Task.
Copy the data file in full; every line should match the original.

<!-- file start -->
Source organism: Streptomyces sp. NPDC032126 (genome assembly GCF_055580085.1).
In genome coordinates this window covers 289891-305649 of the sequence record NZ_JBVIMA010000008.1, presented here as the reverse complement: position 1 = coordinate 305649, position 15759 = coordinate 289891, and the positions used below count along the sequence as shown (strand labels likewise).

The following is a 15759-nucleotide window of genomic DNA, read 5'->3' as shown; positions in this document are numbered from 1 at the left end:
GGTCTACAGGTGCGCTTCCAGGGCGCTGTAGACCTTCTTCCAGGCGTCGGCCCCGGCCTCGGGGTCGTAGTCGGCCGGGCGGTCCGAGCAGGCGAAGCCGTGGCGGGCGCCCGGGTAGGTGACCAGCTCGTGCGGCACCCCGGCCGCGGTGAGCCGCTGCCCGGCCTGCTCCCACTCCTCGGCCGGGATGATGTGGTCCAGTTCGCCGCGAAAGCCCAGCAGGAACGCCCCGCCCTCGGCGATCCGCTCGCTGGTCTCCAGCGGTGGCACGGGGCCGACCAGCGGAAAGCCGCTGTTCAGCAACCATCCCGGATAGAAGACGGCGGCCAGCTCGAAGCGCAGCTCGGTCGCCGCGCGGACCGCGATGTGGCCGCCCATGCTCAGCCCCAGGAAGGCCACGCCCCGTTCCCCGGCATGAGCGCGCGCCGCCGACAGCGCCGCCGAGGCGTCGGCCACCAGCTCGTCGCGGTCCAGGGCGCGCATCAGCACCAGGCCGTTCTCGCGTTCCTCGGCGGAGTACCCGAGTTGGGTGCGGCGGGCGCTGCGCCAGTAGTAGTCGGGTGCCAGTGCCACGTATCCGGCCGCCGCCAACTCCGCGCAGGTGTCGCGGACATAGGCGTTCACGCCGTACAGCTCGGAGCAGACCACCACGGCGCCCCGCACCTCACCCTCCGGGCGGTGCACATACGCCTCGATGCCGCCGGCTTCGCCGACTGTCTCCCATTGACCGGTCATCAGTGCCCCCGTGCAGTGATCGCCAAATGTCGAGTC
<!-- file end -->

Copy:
Source organism: Streptomyces sp. NPDC032126 (genome assembly GCF_055580085.1).
In genome coordinates this window covers 289891-305649 of the sequence record NZ_JBVIMA010000008.1, presented here as the reverse complement: position 1 = coordinate 305649, position 15759 = coordinate 289891, and the positions used below count along the sequence as shown (strand labels likewise).

The following is a 15759-nucleotide window of genomic DNA, read 5'->3' as shown; positions in this document are numbered from 1 at the left end:
GGTCTACAGGTGCGCTTCCAGGGCGCTGTAGACCTTCTTCCAGGCGTCGGCCCCGGCCTCGGGGTCGTAGTCGGCCGGGCGGTCCGAGCAGGCGAAGCCGTGGCGGGCGCCCGGGTAGGTGACCAGCTCGTGCGGCACCCCGGCCGCGGTGAGCCGCTGCCCGGCCTGCTCCCACTCCTCGGCCGGGATGATGTGGTCCAGTTCGCCGCGAAAGCCCAGCAGGAACGCCCCGCCCTCGGCGATCCGCTCGCTGGTCTCCAGCGGTGGCACGGGGCCGACCAGCGGAAAGCCGCTGTTCAGCAACCATCCCGGATAGAAGACGGCGGCCAGCTCGAAGCGCAGCTCGGTCGCCGCGCGGACCGCGATGTGGCCGCCCATGCTCAGCCCCAGGAAGGCCACGCCCCGTTCCCCGGCATGAGCGCGCGCCGCCGACAGCGCCGCCGAGGCGTCGGCCACCAGCTCGTCGCGGTCCAGGGCGCGCATCAGCACCAGGCCGTTCTCGCGTTCCTCGGCGGAGTACCCGAGTTGGGTGCGGCGGGCGCTGCGCCAGTAGTAGTCGGGTGCCAGTGCCACGTATCCGGCCGCCGCCAACTCCGCGCAGGTGTCGCGGACATAGGCGTTCACGCCGTACAGCTCGGAGCAGACCACCACGGCGCCCCGCACCTCACCCTCCGGGCGGTGCACATACGCCTCGATGCCGCCGGCTTCGCCGACTGTCTCCCATTGACCGGTCATCAGTGCCCCCGTGCAGTGATCGCCAAATGTCGAGTC